Possible Drizzle


‘Into the Woods’ in Junction City

By Gary Clift

Steven Sondheim’s bumptious Into the Woods got a solid treatment last week in Junction City’s attractive Hoover Opera House. The production, presented by J.C.’s venerable and accomplished Little Theater company, made use of area talent to give the late 1980s show a creditable and accessible performance.

Director Jennifer Brown, a Junction librarian, and Musical Director Amy Rosine, a K-State music professor, were joined on the technical side of things by Peggy Riley, who seemed to have a little more money to use per costume than she usually does when dressing Manhattan High’s big shows. Despite a few pops and a little misdirection, Linda Teeter’s sound and Kaye Fisher’s lighting were also assets here.

Prof. Rosine conducted a fifteen-piece pit orchestra that knew the score and had an attractive sound but didn’t mask any of the on-stage performers’ lines. The plink plink plinking piano, one of the first act’s immediately recognizable characteristics, was played by Michael Brown.

The cast included Glenn Davis as the Baker, the closest thing in the show to a point of view character. Like his brother DJ, Glenn can sing and act and can be depended on for a thoughtful and considered performance.

The other nineteen or so members of the cast were all well-rehearsed, tuneful, and lively. Amy Kleespies, playing the Baker’s wife, sang very well, as did Christina Ried, playing Cinderella, and, really just about everybody in the cast. Rachel Hunt sounded good singing the Stepmother part.

Nor was there a falling off in acting. Rick Munson, playing the uncomfortable character called The Narrator, communicated well. The director herself appeared as Granny, one of the characters who pop up to recall lines of the complicated plot during brief transitional passages.

And perhaps most impressive of all the performers were a couple of JCHS juniors, Taylor Collette, who played the tough but skipping Red Riding Hood, and Joshua Childs, who played the less than brilliant Jack. They could sing. They established characters. They even danced during the little stretch at the end of the first act when there was some choreography to follow.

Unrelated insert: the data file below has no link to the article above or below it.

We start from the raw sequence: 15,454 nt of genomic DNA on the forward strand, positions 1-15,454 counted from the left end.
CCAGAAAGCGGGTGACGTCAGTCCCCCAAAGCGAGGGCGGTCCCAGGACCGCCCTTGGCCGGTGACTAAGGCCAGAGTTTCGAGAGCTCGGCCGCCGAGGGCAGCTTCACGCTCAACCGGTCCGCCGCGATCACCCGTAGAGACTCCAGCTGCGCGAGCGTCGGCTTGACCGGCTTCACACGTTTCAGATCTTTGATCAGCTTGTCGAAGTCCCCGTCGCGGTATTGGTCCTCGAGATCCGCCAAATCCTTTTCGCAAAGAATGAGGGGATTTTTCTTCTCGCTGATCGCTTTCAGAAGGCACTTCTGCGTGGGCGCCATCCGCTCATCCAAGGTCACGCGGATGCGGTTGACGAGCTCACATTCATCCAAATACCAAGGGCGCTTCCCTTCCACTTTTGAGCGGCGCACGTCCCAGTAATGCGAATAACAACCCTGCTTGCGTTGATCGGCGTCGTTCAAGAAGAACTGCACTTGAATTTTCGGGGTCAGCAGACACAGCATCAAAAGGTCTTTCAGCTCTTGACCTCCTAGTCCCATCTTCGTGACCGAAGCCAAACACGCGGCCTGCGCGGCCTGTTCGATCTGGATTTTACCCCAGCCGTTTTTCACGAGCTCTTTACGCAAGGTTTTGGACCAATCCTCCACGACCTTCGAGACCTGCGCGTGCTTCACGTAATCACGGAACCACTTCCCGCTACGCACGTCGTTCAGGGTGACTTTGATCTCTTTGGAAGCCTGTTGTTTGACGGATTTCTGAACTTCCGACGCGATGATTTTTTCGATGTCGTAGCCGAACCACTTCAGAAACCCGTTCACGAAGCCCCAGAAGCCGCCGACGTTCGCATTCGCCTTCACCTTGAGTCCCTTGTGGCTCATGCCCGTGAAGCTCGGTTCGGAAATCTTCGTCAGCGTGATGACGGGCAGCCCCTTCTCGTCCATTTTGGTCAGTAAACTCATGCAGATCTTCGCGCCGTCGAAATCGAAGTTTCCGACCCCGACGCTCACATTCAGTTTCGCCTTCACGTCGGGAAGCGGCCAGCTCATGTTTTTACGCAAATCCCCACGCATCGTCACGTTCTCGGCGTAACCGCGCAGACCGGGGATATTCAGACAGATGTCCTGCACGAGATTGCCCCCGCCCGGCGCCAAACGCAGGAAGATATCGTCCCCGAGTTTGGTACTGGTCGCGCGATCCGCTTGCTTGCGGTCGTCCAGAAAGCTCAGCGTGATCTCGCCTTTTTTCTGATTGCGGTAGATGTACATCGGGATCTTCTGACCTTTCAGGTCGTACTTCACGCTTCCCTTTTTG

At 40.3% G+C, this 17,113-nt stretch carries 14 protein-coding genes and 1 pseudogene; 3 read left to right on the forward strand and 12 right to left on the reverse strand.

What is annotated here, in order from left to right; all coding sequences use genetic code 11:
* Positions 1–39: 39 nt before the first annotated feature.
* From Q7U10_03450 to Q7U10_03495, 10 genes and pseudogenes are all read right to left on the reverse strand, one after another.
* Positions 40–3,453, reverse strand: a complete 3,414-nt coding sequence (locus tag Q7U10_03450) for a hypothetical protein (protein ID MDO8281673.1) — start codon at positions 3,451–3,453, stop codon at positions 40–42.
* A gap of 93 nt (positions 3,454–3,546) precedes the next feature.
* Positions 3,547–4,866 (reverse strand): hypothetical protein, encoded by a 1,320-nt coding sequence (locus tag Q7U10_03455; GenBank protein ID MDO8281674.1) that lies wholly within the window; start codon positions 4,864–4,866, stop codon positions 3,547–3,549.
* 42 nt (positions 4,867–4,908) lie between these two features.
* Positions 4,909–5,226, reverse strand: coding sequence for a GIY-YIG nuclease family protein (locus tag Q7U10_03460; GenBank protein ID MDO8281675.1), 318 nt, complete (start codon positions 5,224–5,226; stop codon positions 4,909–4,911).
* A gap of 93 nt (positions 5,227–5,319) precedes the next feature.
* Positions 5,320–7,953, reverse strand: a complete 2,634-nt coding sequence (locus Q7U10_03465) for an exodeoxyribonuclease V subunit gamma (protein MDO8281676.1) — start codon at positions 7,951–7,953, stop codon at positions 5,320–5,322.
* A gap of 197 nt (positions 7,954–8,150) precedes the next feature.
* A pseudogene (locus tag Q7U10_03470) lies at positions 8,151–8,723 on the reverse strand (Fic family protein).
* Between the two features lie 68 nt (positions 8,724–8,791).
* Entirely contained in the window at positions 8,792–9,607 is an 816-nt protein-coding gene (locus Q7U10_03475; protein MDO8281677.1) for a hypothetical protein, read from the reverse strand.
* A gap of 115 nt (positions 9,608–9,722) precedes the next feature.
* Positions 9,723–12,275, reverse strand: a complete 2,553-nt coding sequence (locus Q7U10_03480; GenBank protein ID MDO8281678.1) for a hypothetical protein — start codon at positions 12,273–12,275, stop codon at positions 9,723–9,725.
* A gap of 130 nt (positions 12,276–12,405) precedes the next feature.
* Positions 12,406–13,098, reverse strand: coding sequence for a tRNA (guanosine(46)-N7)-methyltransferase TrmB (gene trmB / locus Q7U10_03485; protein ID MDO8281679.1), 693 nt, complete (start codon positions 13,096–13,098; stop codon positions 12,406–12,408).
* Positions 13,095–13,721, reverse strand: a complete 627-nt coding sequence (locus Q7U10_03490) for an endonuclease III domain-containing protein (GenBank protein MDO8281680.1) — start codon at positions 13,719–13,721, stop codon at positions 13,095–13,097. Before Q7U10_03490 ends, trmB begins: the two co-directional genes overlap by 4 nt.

So. All good work in aid of what? While Sondheim wrote the music and lyrics for this shuffling of fairy-tale story elements, James Lapine wrote the playscript. The first act is self-contained, telling the story of what happened when the Baker and his wife tried to oblige a witch who wanted certain items, in return for which the couple would get a baby. So into the spooky woods we go on a sort of scavenger hunt.

Complicating this business are the intrusion of a couple of other stories. Jack’s mother sends him off to sell Milky White, his pet cow, and he loses his way in the forest. And then for some reason Cinderella, dressed not for “the prince’s ball” but for “the king’s festival,” is running around out there too, along with Red Riding Hood, whose presence at least makes reference to the traditional story. Eventually everyone reaches their happy ending.

But then we get the contrasting second set in which the stories are extended and happiness falters. Unfortunately this is also the act when Sondheim’s ballad mode kicks in and, except for a reprise of the two prince’s “Agony,” the music gets into a rut.

Nevertheless, this is an occasionally charming and wholly interesting show, and the Little Theater company gave it an outstanding performance. So we had a pleasant evening with our neighbors to the west.

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